Steven Lee Tracy

Steven Lee Tracy

For me, music and recording have always been inseparable. When I was a teenager, I got a guitar, and I started recording that guitar about 10 minutes later.

My love of music has taken me around the world, both as an artist playing in bands and as a producer. As an artist, I’ve enjoyed the blessing and curse of the record deal and tireless touring. I’ve played countless live shows and had my songs on MTV, but none of that has brought me the satisfaction I feel on connecting with an artist and and making something great that surprises us both.

These days I’m happy to sleep in my own bed and make music with lots of different artists, not just one band. And when I do it, I do it as someone who has slept on fan floors and hotel room beds; as someone who’s played in front of 5 people and in front of 5,000 people. I can’t ever separate my own experience as an artist, and it brings a unique sense of connection when I’m working on a project.

 

While the gear is important, I’m far more interested in the conversation about your vision as an artist than the equipment we’ll use to record it.

My professional recording experience began in Seattle at Ironwood Studios, and I’ve had the chance to work in some amazing places like Abbey Road and Hansa Studios in Berlin. After moving to Atlanta and Glow In the Dark Studios, I found my personal and creative home building Saint Cecilia Studios here in Tucson, Arizona.

I gravitated towards producing because I never had a reverence for any particular instrument. When you’re overly in love with your instrument or voice, you run the risk of losing perspective on how all of the arrangement is working together and if it’s making the song great. My job is to communicate that objectivity in a way that shows what is possible as an artist, not to fixate on what is lacking. This process starts from the first few notes of pre-production all the way through delivering the final masters.

I have a deep background on the engineering side of things, but I’m not hung up on the technical side. There is loads of great gear here. I’ve chosen what I like and what makes sense to my ears, but I’ve never had a great piece of gear make a bad song great. While the gear is important, I’m far more interested in the conversation about your vision as an artist than the equipment we’ll use to record it.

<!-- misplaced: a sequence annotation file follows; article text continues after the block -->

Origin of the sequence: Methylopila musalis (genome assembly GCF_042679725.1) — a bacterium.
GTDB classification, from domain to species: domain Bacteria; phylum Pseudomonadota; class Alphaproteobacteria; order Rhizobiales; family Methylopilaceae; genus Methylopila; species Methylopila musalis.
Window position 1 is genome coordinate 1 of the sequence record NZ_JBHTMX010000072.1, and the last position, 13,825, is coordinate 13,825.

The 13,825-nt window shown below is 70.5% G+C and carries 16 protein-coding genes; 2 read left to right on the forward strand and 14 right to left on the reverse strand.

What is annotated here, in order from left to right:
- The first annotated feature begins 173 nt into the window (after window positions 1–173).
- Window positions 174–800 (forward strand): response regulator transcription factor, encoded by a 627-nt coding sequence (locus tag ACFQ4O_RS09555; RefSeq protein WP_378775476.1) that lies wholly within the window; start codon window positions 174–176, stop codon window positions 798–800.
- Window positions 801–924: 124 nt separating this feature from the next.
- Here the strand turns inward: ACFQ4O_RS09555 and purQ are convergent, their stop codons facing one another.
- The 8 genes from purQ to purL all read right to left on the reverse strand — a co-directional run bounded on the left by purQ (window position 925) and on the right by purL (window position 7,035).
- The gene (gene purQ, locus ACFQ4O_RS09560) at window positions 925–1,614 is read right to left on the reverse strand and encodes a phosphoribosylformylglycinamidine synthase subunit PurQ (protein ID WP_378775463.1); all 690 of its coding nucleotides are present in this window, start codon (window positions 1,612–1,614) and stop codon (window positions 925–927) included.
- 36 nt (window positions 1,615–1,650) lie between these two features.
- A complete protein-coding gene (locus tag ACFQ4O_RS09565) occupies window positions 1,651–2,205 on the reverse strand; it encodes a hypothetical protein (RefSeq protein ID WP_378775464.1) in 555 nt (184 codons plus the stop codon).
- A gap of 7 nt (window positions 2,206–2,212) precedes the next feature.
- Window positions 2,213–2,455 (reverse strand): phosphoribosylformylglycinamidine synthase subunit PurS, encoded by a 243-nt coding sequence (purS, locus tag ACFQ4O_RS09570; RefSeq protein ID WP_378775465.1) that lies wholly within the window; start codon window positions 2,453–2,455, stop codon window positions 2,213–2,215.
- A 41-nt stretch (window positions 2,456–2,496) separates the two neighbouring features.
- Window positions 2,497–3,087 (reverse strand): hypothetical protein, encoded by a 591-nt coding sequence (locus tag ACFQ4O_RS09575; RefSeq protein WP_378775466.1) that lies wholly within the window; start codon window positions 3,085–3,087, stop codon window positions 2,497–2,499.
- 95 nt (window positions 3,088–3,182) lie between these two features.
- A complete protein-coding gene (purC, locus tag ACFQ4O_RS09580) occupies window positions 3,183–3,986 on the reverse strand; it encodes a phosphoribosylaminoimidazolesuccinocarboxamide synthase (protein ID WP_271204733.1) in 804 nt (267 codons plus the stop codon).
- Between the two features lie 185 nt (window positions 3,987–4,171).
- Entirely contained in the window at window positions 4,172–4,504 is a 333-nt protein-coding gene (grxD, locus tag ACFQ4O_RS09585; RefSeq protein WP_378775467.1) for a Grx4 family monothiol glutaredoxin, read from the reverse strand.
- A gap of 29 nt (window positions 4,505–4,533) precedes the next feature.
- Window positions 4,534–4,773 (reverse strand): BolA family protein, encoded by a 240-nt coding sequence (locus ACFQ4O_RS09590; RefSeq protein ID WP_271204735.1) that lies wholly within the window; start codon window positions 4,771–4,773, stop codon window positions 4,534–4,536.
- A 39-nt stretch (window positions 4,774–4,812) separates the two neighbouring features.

Robbie Williamson

Robbie Williamson

My history is pretty simple. Like most people in this business, I started touring young at the age of 16. Through those years, I played bass and drums, booked shows, recorded albums, traveled the country, lived in a van, and learned things the way that I believe people should learn them…by doing it.

Each experience propelled my curiosity for what things are like on the other side of the glass. I moved to Tucson geographically, but I also moved into a position as engineer and producer on a greater, more permanent level. I love making records with people and facilitating the tools and knowledge to bring their art to a real physical and audible state of existence.

I love making records with people and facilitating the tools and knowledge to bring their art to a real physical and audible state of existence.

During my time as an engineer, I’ve found more self-worth and purpose helping others discover their musical potential than I ever could have writing and performing my own. I am confident that in all my years of living in the shoes of the artist and working with other engineers and producers, I’ve gained a unique perspective on this process.

Recording for me was always a ‘kid in a candy shop’ experience. It was a long awaited time to finally put all your hard work, love, art, and passion into a neatly wrapped package. I can add creative and technical knowledge to these experiences for others, and I can do so with a kindred spirit. If I do my job correctly, the art is not lost in the technical knob turning, but enhanced.